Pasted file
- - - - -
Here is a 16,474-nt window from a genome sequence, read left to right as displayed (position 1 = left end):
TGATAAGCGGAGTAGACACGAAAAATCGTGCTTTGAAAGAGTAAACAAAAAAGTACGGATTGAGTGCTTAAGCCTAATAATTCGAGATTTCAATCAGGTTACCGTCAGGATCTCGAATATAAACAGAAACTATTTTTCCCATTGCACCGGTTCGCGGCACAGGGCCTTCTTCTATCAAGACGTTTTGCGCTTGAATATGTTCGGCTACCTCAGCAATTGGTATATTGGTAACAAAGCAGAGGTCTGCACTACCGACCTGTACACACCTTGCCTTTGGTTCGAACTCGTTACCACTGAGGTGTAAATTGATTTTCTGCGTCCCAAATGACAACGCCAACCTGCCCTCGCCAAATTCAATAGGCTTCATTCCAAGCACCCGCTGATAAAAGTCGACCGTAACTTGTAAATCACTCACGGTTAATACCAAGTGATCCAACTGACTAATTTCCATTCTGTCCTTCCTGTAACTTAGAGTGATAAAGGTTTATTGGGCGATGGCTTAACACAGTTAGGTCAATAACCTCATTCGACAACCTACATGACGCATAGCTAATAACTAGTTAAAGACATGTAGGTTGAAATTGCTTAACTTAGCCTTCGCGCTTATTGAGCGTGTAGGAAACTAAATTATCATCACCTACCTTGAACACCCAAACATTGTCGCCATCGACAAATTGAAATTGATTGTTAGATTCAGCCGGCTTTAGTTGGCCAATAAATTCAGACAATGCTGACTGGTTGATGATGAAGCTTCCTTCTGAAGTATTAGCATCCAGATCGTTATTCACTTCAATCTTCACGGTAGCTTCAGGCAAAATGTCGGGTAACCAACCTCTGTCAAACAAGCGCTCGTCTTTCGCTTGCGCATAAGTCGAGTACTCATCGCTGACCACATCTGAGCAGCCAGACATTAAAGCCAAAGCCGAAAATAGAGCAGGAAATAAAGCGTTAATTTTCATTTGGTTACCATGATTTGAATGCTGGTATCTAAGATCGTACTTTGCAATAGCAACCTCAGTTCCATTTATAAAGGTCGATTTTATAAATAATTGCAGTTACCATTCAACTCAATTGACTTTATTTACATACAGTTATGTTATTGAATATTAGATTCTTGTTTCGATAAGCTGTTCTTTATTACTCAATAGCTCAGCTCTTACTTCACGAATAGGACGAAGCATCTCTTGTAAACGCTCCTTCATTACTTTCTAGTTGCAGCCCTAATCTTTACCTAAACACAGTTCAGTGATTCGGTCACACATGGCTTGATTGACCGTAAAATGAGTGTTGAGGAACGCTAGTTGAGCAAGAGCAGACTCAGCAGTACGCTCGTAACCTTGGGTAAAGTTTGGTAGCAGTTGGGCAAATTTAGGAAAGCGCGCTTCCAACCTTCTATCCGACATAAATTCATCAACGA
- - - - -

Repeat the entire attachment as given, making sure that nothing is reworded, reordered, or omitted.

Here is a 16,474-nt window from a genome sequence, read left to right as displayed (position 1 = left end):
TGATAAGCGGAGTAGACACGAAAAATCGTGCTTTGAAAGAGTAAACAAAAAAGTACGGATTGAGTGCTTAAGCCTAATAATTCGAGATTTCAATCAGGTTACCGTCAGGATCTCGAATATAAACAGAAACTATTTTTCCCATTGCACCGGTTCGCGGCACAGGGCCTTCTTCTATCAAGACGTTTTGCGCTTGAATATGTTCGGCTACCTCAGCAATTGGTATATTGGTAACAAAGCAGAGGTCTGCACTACCGACCTGTACACACCTTGCCTTTGGTTCGAACTCGTTACCACTGAGGTGTAAATTGATTTTCTGCGTCCCAAATGACAACGCCAACCTGCCCTCGCCAAATTCAATAGGCTTCATTCCAAGCACCCGCTGATAAAAGTCGACCGTAACTTGTAAATCACTCACGGTTAATACCAAGTGATCCAACTGACTAATTTCCATTCTGTCCTTCCTGTAACTTAGAGTGATAAAGGTTTATTGGGCGATGGCTTAACACAGTTAGGTCAATAACCTCATTCGACAACCTACATGACGCATAGCTAATAACTAGTTAAAGACATGTAGGTTGAAATTGCTTAACTTAGCCTTCGCGCTTATTGAGCGTGTAGGAAACTAAATTATCATCACCTACCTTGAACACCCAAACATTGTCGCCATCGACAAATTGAAATTGATTGTTAGATTCAGCCGGCTTTAGTTGGCCAATAAATTCAGACAATGCTGACTGGTTGATGATGAAGCTTCCTTCTGAAGTATTAGCATCCAGATCGTTATTCACTTCAATCTTCACGGTAGCTTCAGGCAAAATGTCGGGTAACCAACCTCTGTCAAACAAGCGCTCGTCTTTCGCTTGCGCATAAGTCGAGTACTCATCGCTGACCACATCTGAGCAGCCAGACATTAAAGCCAAAGCCGAAAATAGAGCAGGAAATAAAGCGTTAATTTTCATTTGGTTACCATGATTTGAATGCTGGTATCTAAGATCGTACTTTGCAATAGCAACCTCAGTTCCATTTATAAAGGTCGATTTTATAAATAATTGCAGTTACCATTCAACTCAATTGACTTTATTTACATACAGTTATGTTATTGAATATTAGATTCTTGTTTCGATAAGCTGTTCTTTATTACTCAATAGCTCAGCTCTTACTTCACGAATAGGACGAAGCATCTCTTGTAAACGCTCCTTCATTACTTTCTAGTTGCAGCCCTAATCTTTACCTAAACACAGTTCAGTGATTCGGTCACACATGGCTTGATTGACCGTAAAATGAGTGTTGAGGAACGCTAGTTGAGCAAGAGCAGACTCAGCAGTACGCTCGTAACCTTGGGTAAAGTTTGGTAGCAGTTGGGCAAATTTAGGAAAGCGCGCTTCCAACCTTCTATCCGACATAAATTCATCAACGA